Leahy: I’d be curious as to your reaction to President Trump’s speech at CPAC over the weekend. Did you like it? Do you think he was on top of his game? And who reported on that? I didn’t see much of it in the mainstream media.

Onwuka: No, I think Fox News maybe and Newsmax and some of those more right leading Outlets or are actually independent leading outlets. They covered it. I watched a speech I thought I would have loved to have seen more of this President Trump on the campaign trail because he really number one touted a lot of the great accomplishments that his administration passed on everything from Immigration policies shoring up our borders to the robust economies we had going into the coronavirus pandemic.

And thank goodness the economy was as strong as it was because I think that has softened the blow for workers and I know we’ve got millions of people who are still unemployed. But I think it could have been worse. So he did a great job of laying out what he did when he was in office and then contrasting with what Joe Biden is doing.

His far swing to the left and the fact that a lot of these policies that he kept on the campaign trail and that the media did not ask him about we’re now seeing. And so I think it’s in its opening the eyes of many people. I wish you’d stayed away from the electoral stuff and kind of the campaign was stolen language.

But he absolutely did redefine that the Republican Party is a party based on ideas and policies of low taxes, leadership, America first policies that prioritize American workers and American businesses, and of secure safe borders and safe neighborhoods and communities. Those are really strong conservative topics and issues and I think he’s saying this is who we are.

Leahy: Patrice and woke us senior policy Analyst at the Independent Women’s Forum. One word comes to mind when I look at what Joe Biden is doing with the Biden administration is doing what all the Democrats in Congress are doing. That word is hypocrisy. (Laughter) and you know, there’s a case in point. Did you see the story about what the leader of the California teachers union has been doing?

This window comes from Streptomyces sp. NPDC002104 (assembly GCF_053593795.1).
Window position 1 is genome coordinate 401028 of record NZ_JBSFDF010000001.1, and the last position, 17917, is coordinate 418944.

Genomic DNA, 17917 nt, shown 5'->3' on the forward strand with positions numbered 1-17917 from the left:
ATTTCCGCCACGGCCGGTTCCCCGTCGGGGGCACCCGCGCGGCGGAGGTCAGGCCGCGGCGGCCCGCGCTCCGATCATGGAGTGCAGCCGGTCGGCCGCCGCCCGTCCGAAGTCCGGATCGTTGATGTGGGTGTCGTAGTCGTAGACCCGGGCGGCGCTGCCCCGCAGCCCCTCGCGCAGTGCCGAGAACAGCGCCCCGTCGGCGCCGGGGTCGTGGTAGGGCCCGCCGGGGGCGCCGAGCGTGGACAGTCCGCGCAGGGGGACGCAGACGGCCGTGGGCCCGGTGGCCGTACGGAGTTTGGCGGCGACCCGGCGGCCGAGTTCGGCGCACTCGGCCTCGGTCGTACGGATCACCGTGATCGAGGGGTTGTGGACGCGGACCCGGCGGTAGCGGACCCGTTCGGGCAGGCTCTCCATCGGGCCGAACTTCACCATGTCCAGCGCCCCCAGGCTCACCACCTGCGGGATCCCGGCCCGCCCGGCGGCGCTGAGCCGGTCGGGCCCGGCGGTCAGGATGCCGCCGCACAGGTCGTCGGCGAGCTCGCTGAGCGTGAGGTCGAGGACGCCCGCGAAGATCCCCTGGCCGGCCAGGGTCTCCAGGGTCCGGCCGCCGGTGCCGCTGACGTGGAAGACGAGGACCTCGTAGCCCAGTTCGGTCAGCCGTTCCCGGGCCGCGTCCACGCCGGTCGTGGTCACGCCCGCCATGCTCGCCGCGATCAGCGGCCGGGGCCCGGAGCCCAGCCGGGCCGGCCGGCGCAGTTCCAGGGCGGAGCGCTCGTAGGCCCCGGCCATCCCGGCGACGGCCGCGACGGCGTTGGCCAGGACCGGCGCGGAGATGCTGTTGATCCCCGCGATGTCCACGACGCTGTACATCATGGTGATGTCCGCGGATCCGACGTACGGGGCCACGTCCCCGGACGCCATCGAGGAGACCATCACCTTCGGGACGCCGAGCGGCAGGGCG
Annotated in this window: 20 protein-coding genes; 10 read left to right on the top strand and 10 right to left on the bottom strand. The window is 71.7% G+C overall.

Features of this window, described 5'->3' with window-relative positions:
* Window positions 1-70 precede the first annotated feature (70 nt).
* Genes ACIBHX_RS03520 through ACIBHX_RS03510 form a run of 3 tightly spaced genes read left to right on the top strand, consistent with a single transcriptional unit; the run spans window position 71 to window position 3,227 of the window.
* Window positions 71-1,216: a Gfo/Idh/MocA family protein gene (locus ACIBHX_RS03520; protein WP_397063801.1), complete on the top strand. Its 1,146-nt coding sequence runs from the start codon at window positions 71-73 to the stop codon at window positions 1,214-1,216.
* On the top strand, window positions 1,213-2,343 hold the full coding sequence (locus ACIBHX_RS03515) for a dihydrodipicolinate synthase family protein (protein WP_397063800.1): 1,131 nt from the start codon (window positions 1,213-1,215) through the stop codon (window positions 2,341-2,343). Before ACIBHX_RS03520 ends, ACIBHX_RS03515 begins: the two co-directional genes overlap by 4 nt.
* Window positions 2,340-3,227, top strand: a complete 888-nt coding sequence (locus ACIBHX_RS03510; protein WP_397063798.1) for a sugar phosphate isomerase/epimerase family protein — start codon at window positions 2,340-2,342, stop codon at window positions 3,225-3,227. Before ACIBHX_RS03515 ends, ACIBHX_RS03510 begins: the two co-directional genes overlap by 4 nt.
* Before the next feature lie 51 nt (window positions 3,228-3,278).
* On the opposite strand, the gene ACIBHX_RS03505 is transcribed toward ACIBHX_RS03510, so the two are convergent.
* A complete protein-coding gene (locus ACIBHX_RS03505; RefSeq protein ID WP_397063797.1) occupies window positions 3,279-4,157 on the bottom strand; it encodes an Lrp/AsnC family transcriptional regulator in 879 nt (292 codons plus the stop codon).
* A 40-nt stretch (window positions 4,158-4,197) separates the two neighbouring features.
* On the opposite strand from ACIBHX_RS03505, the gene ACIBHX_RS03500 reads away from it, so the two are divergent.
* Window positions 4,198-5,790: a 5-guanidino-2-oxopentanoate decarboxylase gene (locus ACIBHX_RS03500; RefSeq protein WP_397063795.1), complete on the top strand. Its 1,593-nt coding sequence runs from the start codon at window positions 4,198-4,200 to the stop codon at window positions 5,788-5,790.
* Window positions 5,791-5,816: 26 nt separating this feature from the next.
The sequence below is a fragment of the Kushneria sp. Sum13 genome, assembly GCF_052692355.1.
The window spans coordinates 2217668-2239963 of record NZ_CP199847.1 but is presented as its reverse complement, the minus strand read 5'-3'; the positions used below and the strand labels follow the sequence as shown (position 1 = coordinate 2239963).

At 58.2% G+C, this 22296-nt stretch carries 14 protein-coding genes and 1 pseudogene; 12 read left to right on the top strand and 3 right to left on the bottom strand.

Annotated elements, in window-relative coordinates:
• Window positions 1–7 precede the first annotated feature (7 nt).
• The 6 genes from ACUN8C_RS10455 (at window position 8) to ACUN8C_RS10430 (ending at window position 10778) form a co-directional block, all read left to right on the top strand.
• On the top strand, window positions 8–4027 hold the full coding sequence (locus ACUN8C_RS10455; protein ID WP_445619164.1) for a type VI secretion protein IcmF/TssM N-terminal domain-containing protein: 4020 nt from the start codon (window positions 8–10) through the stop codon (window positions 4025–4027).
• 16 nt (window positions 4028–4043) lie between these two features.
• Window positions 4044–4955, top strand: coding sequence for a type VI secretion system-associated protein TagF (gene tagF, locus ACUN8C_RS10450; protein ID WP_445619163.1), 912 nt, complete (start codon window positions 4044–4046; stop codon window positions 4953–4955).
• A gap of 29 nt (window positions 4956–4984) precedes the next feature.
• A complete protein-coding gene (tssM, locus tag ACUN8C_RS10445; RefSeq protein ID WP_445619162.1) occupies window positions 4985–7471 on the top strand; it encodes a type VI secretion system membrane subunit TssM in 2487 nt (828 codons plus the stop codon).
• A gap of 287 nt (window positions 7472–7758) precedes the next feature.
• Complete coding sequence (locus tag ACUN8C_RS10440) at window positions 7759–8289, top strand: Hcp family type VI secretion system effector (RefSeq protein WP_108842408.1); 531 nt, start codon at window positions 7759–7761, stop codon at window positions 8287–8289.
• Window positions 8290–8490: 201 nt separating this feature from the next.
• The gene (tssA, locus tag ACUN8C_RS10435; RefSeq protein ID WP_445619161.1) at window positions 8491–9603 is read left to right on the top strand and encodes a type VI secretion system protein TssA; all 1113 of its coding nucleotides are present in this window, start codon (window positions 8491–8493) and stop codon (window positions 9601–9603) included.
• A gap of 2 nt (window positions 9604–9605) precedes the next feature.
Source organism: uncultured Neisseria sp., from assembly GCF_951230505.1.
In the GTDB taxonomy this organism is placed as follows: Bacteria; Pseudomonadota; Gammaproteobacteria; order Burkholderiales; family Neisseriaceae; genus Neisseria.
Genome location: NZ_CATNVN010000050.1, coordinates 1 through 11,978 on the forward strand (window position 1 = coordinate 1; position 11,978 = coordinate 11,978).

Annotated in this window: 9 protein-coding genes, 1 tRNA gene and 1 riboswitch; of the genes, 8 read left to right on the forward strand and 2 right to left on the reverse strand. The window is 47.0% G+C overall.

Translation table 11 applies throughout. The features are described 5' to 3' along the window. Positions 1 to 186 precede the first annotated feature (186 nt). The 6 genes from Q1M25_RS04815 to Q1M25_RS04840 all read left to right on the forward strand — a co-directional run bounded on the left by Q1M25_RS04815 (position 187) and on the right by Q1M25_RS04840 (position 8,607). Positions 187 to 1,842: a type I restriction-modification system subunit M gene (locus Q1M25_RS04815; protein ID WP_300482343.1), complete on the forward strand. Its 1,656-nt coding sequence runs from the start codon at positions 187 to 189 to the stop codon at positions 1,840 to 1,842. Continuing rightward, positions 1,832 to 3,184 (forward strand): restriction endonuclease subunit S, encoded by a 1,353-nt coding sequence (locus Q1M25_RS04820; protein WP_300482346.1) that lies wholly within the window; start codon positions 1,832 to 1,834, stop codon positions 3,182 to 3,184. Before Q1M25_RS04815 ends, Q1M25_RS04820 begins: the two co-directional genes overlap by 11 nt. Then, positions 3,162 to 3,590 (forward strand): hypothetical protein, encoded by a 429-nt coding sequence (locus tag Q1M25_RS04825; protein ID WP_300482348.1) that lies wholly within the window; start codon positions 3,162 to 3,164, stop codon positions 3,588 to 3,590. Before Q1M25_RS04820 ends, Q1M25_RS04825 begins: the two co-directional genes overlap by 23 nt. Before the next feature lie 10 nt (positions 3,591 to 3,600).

Onwuka: Oh, yes. Oh yes. (Chuckles)

Leahy: Tell our audience about this because it just I mean I saw this and my eyes glazed over.

Onwuka: Oh this guy, he’s priceless. He’s a young man with a little girl and I think she was in Pre-K or a Kindergartner. He was walking her to Pre-K in the morning. Both of them wearing their masks crossing the street. And that should be fine right? Except he is the president of the teachers’ unions in one of the biggest I think cities or maybe the across the state of California and he is taking his daughter to a private institution where she’s able to learn and play.

Leahy: In person!

Onwuka: In person. But all of the kids in California in a lot of districts in public schools do not have that blessing or that benefit. And I think it highlights the hypocrisy of a lot of these leftist leaders and particularly teachers’ union folks who rail against school choice. Who rail against the idea that poor kids should be able to take the federal funds that go to public school and take those two private options, to parochial schools, to charter schools, or even homeschooling and giving them that choice these folks they have a choice they can afford to pay for private school.

They can afford to pay for private tutors, but they do not want to give that to you know, the poor black and brown kids. And hey, by the way, listeners, I’m a Black kid. I grew up in a poor neighborhood with an immigrant family and I made it. And thank goodness. I wish my story could be replicated because of school choice but the teachers’ unions will not allow it.

Leahy: Patrice Onwuka, senior policy analyst at the Independent Women’s Forum. Thanks so much for joining us again. And please come back and come visit us in Nashville.

Onwuka: Alright. Thank you, Mike.

Listen to the full third hour here:


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Tune in weekdays from 5:00 – 8:00 a.m. to the Tennessee Star Report with Michael Patrick Leahy on Talk Radio 98.3 FM WLAC 1510. Listen online at iHeart Radio.
Photo “Patrice Onwuka” by Independent Women’s Forum.